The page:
“It isn’t because you can’t! You talk about it to each other, I know that now at least. You can’t tell me you don’t.”

“No,” Miikala said. “We will not say we never speak of it.”

“You’re selfish and you’re cruel.” She stood up, for a moment afraid she might stagger again and have to accept their help. Ramona and Miikala nodded at each other, with faint, infuriating smiles. A surge of brittle energy raised Laenea far beyond needing them.

“She has the need,” one of them said, Laenea did not even know which one. The ringing in her ears cut her off from them. She turned her back, climbed out of the conversation pit, and stalked away to find a more congenial spot.

She chose a sitting place nestled into a steep slope very close to the sea wall. She could feel the ocean’s coolness, as though the cold radiated, rather than heat. Grotesque creatures floated past in the spotlights. Laenea curled up and relaxed, making her smooth pulse wax and wane. If she sat here long enough, would she be able to detect the real tides? Would the same drifting plant-creatures pass before the window again, swept back and forth by the forces of sun and moon?

Her privacy was marred only slightly, by one man sleeping or lying unconscious nearby. She did not recognize him, but he must be crew. His dark, close-fitting clothes were unremarkably different enough, in design and fabric, that he might be from another world. He must be new. Earth was the hub of commerce; no ship flew long without orbiting it. New crew members always visited earth at least once. New crew usually visited every world their ships reached at first, even the ones that required quarantine and vaccinations, if they had enough time. Laenea had done the same herself. The quarantine to introduce null-strain bacteria, which could not contaminate exotic environments because it could only reproduce inside the human body, was the most severe and the most necessary, but no quarantine was pleasant. Laenea, like most other veterans, eventually remained acclimated to one world, stayed on the ship during other planetfalls, and arranged her pattern to intersect her home as frequently as possible.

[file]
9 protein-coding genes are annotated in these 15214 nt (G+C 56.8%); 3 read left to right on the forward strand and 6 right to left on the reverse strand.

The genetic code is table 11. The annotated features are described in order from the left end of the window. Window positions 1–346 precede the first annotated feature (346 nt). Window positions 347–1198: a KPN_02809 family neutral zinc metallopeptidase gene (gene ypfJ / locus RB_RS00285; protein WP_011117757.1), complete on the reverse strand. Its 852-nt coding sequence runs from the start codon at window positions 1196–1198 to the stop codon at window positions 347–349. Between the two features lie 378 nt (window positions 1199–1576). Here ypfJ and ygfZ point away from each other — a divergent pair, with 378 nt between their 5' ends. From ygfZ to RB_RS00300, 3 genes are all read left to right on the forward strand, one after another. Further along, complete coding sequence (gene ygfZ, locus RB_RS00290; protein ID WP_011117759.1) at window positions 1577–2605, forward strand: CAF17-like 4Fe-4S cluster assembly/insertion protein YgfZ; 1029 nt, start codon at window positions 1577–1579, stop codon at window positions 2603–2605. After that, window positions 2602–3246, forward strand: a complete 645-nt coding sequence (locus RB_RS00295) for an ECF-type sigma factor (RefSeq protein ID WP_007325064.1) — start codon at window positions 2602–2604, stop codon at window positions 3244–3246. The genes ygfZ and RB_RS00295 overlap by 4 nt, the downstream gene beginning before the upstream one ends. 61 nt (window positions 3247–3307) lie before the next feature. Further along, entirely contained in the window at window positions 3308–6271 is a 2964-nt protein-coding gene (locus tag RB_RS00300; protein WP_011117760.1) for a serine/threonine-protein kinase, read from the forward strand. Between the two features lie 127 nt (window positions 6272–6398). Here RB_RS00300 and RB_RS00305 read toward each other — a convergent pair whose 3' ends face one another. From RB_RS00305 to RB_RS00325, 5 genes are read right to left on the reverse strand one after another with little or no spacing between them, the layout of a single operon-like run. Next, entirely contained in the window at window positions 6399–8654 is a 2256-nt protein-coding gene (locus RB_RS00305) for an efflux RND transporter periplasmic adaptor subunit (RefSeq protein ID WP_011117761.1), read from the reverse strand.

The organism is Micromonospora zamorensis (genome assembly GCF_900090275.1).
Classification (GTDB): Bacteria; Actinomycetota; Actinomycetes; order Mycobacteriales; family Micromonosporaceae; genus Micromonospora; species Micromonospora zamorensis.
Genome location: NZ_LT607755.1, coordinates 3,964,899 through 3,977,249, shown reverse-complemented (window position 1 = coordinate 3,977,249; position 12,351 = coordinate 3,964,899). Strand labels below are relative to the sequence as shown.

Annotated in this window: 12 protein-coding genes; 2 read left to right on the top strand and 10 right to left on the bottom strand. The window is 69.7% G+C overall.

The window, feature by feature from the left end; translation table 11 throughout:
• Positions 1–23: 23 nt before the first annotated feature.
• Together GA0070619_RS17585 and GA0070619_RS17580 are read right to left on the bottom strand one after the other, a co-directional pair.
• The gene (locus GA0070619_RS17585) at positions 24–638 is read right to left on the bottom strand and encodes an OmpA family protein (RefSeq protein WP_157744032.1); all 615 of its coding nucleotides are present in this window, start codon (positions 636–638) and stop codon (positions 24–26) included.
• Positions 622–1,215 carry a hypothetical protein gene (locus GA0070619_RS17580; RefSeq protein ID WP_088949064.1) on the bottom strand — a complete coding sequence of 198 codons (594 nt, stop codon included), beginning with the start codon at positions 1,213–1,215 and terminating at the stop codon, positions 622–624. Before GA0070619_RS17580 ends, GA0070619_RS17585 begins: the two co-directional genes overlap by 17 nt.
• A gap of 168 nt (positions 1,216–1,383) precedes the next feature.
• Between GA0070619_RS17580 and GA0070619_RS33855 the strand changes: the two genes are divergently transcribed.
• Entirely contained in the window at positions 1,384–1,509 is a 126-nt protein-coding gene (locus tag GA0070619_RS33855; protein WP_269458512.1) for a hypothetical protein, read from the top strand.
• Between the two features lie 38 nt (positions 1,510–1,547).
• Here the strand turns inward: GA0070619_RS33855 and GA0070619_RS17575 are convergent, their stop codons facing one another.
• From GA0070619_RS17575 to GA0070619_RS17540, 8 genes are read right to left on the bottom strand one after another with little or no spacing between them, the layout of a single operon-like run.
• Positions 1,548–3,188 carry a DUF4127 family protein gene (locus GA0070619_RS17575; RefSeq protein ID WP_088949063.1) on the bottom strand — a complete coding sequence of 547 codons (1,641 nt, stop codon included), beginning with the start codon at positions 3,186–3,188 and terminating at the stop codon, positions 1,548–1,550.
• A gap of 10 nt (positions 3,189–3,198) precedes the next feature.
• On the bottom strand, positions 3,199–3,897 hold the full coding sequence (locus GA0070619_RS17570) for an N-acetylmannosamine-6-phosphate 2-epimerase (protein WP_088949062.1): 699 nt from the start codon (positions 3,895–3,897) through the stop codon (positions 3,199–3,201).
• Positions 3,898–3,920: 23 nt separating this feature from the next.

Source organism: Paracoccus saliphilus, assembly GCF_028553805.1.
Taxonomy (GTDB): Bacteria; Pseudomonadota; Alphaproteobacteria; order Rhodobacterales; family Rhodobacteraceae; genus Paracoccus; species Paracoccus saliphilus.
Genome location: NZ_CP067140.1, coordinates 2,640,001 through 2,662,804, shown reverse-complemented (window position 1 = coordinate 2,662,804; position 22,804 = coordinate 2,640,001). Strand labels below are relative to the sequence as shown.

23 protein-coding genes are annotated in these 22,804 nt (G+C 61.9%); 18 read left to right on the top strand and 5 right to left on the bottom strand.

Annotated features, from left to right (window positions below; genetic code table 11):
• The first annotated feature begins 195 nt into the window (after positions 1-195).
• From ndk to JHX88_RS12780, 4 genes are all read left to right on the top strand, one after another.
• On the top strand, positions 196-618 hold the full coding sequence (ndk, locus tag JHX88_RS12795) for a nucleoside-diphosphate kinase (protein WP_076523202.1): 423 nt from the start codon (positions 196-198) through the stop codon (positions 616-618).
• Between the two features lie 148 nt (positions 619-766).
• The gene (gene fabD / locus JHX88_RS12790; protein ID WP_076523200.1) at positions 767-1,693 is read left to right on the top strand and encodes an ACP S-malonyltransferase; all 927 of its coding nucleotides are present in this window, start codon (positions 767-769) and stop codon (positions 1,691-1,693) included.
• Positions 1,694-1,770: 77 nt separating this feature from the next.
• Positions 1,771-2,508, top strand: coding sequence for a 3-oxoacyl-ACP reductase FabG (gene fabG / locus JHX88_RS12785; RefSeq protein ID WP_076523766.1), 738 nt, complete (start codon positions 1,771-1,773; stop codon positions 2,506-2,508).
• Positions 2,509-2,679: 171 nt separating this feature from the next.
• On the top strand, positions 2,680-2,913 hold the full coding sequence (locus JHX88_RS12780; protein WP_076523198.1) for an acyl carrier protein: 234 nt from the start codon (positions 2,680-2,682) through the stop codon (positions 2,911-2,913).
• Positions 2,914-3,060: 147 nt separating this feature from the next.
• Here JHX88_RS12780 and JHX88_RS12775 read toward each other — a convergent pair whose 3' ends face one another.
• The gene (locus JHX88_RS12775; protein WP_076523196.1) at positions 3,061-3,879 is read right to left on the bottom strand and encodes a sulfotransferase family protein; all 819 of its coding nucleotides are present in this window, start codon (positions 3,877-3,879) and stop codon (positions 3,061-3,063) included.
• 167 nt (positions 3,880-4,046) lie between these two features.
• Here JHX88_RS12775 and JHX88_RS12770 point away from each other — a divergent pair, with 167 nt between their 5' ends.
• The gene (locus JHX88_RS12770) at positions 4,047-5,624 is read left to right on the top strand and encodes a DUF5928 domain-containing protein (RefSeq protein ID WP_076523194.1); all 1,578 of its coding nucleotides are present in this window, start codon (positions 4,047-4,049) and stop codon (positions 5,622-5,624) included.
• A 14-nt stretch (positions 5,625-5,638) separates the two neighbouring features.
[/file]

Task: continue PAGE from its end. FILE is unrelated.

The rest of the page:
The sleeping man was several years younger than Laenea. She thought he must be as tall as she, but that estimation was difficult. He was one of those uncommon people so beautifully proportioned that from any distance at all their height can only be determined by comparison. Nothing about him was exaggerated or attenuated; he gave the impression of strength, but it was the strength of agility, not violence. Laenea decided he was neither drunk nor drugged but asleep. His face, though relaxed, showed no dissipation. His hair was dark blond and shaggy, a shade lighter than his heavy mustache. He was far from handsome: His features were regular, distinctive, but without beauty. Below the cheekbones his tanned skin was scarred and pitted, as though from some virulent childhood disease. Some of the outer worlds had not yet conquered their epidemics.

Laenea looked away from the new young man. She stared at the dark water at light’s end, letting her vision double and unfocus. She touched her collarbone and slid her fingers to the tip of the smooth scar. Sensation seemed refined across the tissue, as though a wound there would hurt more sharply. Though Laenea was tired and getting hungry, she did not force herself to outrun the distractions. For a while her energy should return slowly and naturally. She had pushed herself far enough for one night.